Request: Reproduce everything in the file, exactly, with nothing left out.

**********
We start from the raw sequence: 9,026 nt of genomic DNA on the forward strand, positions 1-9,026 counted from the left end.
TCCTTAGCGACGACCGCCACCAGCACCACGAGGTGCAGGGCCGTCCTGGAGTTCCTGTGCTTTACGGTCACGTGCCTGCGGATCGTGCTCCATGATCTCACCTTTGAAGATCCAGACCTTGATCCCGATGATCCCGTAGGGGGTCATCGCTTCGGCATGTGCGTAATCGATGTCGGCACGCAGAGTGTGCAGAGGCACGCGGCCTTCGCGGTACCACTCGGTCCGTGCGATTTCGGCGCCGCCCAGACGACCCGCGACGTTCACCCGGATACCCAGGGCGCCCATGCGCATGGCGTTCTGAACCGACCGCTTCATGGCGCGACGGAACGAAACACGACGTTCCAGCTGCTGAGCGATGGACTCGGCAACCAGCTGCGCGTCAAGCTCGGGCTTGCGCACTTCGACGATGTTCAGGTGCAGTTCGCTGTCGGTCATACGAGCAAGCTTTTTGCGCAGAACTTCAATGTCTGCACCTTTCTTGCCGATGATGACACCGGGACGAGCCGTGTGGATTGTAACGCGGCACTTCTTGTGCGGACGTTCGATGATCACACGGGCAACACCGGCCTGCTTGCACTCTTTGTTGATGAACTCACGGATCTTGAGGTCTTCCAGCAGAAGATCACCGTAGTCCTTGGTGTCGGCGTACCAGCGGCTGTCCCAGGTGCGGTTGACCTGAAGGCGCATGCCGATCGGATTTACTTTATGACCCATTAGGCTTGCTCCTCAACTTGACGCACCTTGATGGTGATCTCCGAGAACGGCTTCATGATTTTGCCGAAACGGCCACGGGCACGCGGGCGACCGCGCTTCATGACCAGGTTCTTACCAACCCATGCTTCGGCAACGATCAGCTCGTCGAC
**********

We start from the raw sequence: 9,026 nt of genomic DNA on the forward strand, positions 1-9,026 counted from the left end.
TCCTTAGCGACGACCGCCACCAGCACCACGAGGTGCAGGGCCGTCCTGGAGTTCCTGTGCTTTACGGTCACGTGCCTGCGGATCGTGCTCCATGATCTCACCTTTGAAGATCCAGACCTTGATCCCGATGATCCCGTAGGGGGTCATCGCTTCGGCATGTGCGTAATCGATGTCGGCACGCAGAGTGTGCAGAGGCACGCGGCCTTCGCGGTACCACTCGGTCCGTGCGATTTCGGCGCCGCCCAGACGACCCGCGACGTTCACCCGGATACCCAGGGCGCCCATGCGCATGGCGTTCTGAACCGACCGCTTCATGGCGCGACGGAACGAAACACGACGTTCCAGCTGCTGAGCGATGGACTCGGCAACCAGCTGCGCGTCAAGCTCGGGCTTGCGCACTTCGACGATGTTCAGGTGCAGTTCGCTGTCGGTCATACGAGCAAGCTTTTTGCGCAGAACTTCAATGTCTGCACCTTTCTTGCCGATGATGACACCGGGACGAGCCGTGTGGATTGTAACGCGGCACTTCTTGTGCGGACGTTCGATGATCACACGGGCAACACCGGCCTGCTTGCACTCTTTGTTGATGAACTCACGGATCTTGAGGTCTTCCAGCAGAAGATCACCGTAGTCCTTGGTGTCGGCGTACCAGCGGCTGTCCCAGGTGCGGTTGACCTGAAGGCGCATGCCGATCGGATTTACTTTATGACCCATTAGGCTTGCTCCTCAACTTGACGCACCTTGATGGTGATCTCCGAGAACGGCTTCATGATTTTGCCGAAACGGCCACGGGCACGCGGGCGACCGCGCTTCATGACCAGGTTCTTACCAACCCATGCTTCGGCAACGATCAGCTCGTCGAC